FIG. 4 illustrates an example of a GUI screen with a pop-up menu showing detailed state information about a particular component within a particular switch element, according to an embodiment of the present invention.
FIG. 1 shows a network of distributed processors according to an embodiment of the present invention. Distributed switch 100 comprises hub 110, distributed call processors 120, distributed signaling processors 121, distributed administrative processors 122, and distributed gateway node processors 123. Hub 110 connects distributed processors 120 through 123. Hub 110 also can connect distributed switch 100 to non-distributed switch 130 or can connect directly to communication network 140. Non-distributed switch 130 is connected to communications network 140, or directly can connect to communication network 140. Distributed switch 100 can also be connected to another distributed switch, such as distributed switch 101. Workstation 150 is connected to one administrative processor from distributed administrative processors 122. Alternatively, workstation 150 can be connected to hub 110.
Although FIG. 1 shows a certain configuration of distributed switch 100, other configurations are possible. For example, although FIG. 1 shows the functionality of distributed switch 100 divided into various groups, the functionality can be divided into other arrangements. Although distributed switch 100 is shown in FIG. 1 as being distributed using a hub configuration, other configurations, such as ring or star configurations, are possible.
Similarly, although FIG. 1 shows certain interconnections between distributed switch 100, non-distributed switch 130 and communications network 140, other interconnections are possible. For example, distributed switch 100 can be connected to other distributed switches not shown.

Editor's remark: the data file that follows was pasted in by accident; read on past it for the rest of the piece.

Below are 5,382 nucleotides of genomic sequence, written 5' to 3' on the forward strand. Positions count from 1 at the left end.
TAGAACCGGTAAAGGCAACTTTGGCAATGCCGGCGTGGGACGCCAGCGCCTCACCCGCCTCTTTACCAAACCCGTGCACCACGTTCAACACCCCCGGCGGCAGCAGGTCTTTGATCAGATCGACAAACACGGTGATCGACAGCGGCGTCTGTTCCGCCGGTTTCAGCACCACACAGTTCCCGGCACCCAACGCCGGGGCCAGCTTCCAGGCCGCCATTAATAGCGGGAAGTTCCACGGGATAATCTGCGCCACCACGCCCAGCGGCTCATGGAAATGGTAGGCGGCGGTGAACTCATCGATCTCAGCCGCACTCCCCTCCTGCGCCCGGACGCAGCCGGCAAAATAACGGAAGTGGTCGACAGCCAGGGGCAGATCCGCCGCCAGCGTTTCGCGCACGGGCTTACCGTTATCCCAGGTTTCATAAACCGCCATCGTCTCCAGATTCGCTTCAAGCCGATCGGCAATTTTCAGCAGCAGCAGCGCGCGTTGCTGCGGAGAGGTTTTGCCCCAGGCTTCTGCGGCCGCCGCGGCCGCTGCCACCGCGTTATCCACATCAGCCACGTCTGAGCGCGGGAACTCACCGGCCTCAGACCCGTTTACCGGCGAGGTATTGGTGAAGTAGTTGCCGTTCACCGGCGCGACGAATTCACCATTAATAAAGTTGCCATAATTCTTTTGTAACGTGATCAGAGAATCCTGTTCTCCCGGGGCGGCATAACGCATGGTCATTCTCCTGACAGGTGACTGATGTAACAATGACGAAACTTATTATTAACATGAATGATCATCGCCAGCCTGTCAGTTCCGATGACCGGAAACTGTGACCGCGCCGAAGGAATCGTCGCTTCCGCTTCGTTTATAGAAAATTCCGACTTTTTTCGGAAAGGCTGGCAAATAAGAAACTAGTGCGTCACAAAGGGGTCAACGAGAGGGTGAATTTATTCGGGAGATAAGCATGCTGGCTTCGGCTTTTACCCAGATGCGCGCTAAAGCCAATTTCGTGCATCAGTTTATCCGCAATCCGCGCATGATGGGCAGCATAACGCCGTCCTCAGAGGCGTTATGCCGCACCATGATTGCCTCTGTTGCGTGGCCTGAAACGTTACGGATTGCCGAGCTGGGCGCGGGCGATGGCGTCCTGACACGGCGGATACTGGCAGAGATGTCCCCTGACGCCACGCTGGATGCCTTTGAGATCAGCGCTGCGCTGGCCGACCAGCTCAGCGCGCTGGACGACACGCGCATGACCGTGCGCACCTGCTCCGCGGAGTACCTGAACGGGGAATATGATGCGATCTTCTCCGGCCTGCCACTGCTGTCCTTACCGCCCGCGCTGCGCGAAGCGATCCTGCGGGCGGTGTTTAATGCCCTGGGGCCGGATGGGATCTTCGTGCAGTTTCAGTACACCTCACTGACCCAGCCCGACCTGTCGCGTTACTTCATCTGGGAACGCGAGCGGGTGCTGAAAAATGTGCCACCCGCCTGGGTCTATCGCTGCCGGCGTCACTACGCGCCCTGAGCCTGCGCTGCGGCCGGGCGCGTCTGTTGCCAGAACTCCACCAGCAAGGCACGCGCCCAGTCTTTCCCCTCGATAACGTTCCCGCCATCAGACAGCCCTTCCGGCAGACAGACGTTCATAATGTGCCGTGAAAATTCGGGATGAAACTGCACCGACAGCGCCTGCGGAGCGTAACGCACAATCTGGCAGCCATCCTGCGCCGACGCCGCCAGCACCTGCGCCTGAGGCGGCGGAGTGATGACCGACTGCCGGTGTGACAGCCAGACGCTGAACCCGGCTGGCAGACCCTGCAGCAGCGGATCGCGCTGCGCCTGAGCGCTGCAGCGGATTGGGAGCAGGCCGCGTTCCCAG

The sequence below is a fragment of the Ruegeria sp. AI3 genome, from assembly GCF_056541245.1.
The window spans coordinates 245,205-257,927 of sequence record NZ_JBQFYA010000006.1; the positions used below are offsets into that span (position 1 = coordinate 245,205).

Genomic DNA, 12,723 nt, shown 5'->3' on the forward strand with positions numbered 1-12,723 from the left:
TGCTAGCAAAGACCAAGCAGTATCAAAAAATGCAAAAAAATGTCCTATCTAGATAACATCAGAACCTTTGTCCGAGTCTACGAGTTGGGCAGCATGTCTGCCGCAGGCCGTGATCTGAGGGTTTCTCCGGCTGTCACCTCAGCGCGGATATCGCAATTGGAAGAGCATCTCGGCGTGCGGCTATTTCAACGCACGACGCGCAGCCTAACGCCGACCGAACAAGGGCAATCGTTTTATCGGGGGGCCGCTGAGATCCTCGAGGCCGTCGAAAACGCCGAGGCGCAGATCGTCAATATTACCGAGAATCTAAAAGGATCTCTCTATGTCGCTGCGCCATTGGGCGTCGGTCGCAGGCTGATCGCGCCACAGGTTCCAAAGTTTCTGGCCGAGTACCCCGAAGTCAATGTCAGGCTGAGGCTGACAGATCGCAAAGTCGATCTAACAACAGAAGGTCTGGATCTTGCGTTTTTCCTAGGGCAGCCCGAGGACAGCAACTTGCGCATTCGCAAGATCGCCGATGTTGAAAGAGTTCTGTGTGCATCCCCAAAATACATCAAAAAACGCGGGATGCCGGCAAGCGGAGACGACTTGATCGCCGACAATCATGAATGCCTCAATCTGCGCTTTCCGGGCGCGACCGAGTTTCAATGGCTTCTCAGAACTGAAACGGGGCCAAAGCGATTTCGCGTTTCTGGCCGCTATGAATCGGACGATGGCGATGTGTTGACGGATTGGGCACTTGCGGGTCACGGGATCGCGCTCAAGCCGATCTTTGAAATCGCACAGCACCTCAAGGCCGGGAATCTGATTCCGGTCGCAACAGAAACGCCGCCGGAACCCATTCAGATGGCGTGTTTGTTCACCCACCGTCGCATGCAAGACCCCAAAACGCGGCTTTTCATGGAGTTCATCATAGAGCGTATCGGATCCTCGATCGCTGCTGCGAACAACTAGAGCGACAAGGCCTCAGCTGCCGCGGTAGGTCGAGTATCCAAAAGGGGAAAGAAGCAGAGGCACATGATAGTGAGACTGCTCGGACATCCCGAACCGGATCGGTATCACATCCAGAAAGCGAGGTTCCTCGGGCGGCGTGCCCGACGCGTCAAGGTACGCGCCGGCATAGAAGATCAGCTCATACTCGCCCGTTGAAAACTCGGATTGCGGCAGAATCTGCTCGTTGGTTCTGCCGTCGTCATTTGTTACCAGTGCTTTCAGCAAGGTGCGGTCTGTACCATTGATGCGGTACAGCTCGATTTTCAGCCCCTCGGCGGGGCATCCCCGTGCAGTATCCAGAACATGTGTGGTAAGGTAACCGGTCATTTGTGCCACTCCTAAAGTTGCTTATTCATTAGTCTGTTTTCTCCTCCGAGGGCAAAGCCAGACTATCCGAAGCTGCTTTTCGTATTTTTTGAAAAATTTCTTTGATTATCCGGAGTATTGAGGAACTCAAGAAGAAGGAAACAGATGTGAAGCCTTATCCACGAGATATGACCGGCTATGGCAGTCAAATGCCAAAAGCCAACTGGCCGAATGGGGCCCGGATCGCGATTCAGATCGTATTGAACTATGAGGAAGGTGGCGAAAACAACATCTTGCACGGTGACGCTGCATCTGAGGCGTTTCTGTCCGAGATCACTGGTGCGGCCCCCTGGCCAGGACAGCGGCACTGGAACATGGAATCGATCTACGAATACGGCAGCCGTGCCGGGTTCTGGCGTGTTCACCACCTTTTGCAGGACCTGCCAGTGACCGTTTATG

Hub 110 is a device interconnecting distributed processors 120 through 123. Hub 110 provides internal messaging capabilities for distributed switch 100. In other words, hub 110 determines how internal messages are routed to distributed processors 120 through 123 and controls the timing related to the processing of those internal messages. Hub 110 can be, for example, an asynchronous transfer mode (ATM) switch such as the Enterprise Hub by Xyplex Networks. Hub 110 can cooperate with a redundant back up system referred herein as a maintenance alternate access (MAA) (not shown). The MAA can interconnect distributed processors 120 through 123 through RS232 and/or Ethernet connections to provide higher reliability than is possible with only a hub using ATM connections.
Distributed processors 120 through 123 each comprise a set of processors performing specialized functions. More specifically, distributed call processors 120 perform call processing; distributed signaling processors 121 perform CSS7 (Common Channel Signaling System 7) signaling; distributed administrative processors 122 perform administrative functions such as logging events and performing alarm intelligence; and distributed gateway node processors 123 connect switch 100 to adjunct platforms such as, for example, a billing system. Distributed call processors 120 can include, for example, three to twelve call processors; distributed signal processors can include, for example, two to six signal processors; distributed administrative processors can include, for example, two to six administrative processors.